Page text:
By: Jim Virkler
My maternal grandfather was born in Switzerland in 1860. I enjoy informing friends that my direct ancestor, only two generations removed from me, was born before the American Civil War. He passed away just a few weeks after I was born, the father of 16 children and the grandparent of dozens of grandchildren. During his 16 years before emigrating to the United States from Switzerland, many scientists were making discoveries on the European continent and in England. Our family records do not indicate he possessed a special interest in science. After coming to the US he became a farmer and church leader in Illinois, Kansas, and Oklahoma.
Two famous scientists, Michael Faraday (1791-1867) and James Clerk Maxwell (1831-1879), were alive during the lifetime of my maternal grandfather. Faraday was a brilliant scientist in England performing many experiments with electromagnetism—generating electric current with magnets, and producing magnetism, in turn, from electric currents. He was a discovery pioneer in many other fields. In one of his most famous experiments, a magnet moved back and forth through a coil of wire generated an electric current. Likewise, in a coil of wire moved over a stationary magnet, an electric current was generated. A changing magnetic field produces an electric field. This was one of the most convincing demonstrations in my classroom, affirming the linkage of two forces—electricity and magnetism.
The work of Faraday and Maxwell was highly innovative and pioneering in the field of science. One or two centuries before, Newtonian physics was in place. The law of gravitation was brilliant for its time. But Newtonian physics promoted the concept of “action at a distance,” a mechanistic view seeking to reduce physical interactions to the idea of collision. Newton’s ideas were astute, but fields of force such as the 19th century concepts of Faraday and Maxwell were not yet imagined. In the Newtonian concept of “action at a distance,” the iron filings sprinkled near a magnet experiment would have been errantly explained. This demonstration was another favorite experiment in my classroom. The iron filings arranged themselves in a pleasing, visually organized manner along the lines of force.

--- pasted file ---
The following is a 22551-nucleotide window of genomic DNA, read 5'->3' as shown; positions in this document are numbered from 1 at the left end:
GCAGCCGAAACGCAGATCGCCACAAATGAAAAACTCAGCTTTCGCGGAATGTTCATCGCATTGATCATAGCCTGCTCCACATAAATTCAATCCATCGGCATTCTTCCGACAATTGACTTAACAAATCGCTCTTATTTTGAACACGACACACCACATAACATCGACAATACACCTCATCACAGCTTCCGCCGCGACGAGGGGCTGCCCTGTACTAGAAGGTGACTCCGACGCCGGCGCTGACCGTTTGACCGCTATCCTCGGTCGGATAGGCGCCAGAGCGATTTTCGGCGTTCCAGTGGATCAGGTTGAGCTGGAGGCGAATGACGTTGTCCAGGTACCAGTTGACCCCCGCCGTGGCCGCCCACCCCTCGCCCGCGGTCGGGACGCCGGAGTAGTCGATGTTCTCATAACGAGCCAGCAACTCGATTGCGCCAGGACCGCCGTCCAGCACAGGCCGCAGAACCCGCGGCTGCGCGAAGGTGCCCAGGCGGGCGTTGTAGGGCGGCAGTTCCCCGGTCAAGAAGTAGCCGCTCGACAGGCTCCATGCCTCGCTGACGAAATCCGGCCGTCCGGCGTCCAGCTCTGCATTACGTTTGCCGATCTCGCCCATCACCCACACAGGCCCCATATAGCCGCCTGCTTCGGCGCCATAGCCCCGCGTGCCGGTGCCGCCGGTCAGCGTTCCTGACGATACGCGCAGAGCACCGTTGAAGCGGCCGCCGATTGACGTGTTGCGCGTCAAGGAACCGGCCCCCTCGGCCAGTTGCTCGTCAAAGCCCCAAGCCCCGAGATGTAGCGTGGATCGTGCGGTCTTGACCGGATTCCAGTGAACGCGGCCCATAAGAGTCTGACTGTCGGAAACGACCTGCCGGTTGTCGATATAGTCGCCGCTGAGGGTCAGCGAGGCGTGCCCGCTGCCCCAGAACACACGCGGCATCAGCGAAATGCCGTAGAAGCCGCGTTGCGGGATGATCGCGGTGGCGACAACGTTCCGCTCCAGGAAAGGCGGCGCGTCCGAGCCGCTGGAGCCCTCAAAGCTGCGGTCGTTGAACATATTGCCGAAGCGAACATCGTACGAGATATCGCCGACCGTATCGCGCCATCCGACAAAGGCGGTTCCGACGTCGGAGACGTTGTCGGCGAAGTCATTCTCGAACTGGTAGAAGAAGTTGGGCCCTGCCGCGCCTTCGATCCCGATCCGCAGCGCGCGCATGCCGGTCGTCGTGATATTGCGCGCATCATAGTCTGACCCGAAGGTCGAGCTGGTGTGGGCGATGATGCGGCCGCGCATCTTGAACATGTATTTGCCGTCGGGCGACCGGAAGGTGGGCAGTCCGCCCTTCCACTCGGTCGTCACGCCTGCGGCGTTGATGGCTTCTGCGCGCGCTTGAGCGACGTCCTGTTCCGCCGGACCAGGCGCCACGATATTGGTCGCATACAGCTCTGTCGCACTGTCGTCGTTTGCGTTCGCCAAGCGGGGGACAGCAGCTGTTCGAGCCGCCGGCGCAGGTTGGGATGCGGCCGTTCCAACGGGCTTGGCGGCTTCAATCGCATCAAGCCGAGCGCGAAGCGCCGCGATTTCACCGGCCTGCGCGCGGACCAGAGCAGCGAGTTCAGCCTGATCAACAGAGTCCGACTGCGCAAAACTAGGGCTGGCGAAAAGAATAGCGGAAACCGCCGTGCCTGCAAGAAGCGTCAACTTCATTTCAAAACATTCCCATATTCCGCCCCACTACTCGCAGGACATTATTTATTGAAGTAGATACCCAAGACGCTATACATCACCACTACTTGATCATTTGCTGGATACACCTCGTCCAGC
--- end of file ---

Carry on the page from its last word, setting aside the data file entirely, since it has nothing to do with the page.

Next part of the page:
Some commentators claim Faraday was not strong in mathematical skills. James Clerk Maxwell, highly admired by the genius Albert Einstein, summarized the brilliant accomplishments of Faraday in his famous “Maxwell Equations,” built on the foundation Faraday had laid. He pronounced Faraday “to have been in reality a mathematician of a very high order, one from whom the mathematicians of the future may derive valuable and fertile methods.” Maxwell’s equations, which unified space and time, later supported Einstein’s Special and General Relativity theories. Faraday first referred to a “field” when he observed magnetic lines of force. He was ahead of his time. There are several types of force fields which Faraday and Maxwell described. Electricity and magnetism were unified in the description of electromagnetism. Maxwell’s equations went beyond, unifying space and time. When the 20th century arrived, Albert Einstein was ready to build on the foundation of Faraday and Maxwell. Scientists are still building on those foundations.
Michael Faraday and James Clerk Maxwell were devout Christians. Much has been written concerning the deep faith of these men, but as most of today’s scientists endorse the separation of the realms of theology and science, we do not hear much discussion on the issue of their strong, motivating faith. Both scientists believed in the unity of the forces of nature. This unity could be defended as a theological concept. The truths of science go hand in hand with the truths of theology. One Creator is the author of truth in both spheres. Many theologian/scientists have elaborated extensively on this concept.
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Jim Virkler, a retired New Jersey public school science educator, now devotes his time investigating the harmony of scientific discoveries and Christian faith. He and his wife, Eleanor, now reside in the mid-west near their children and grandchildren.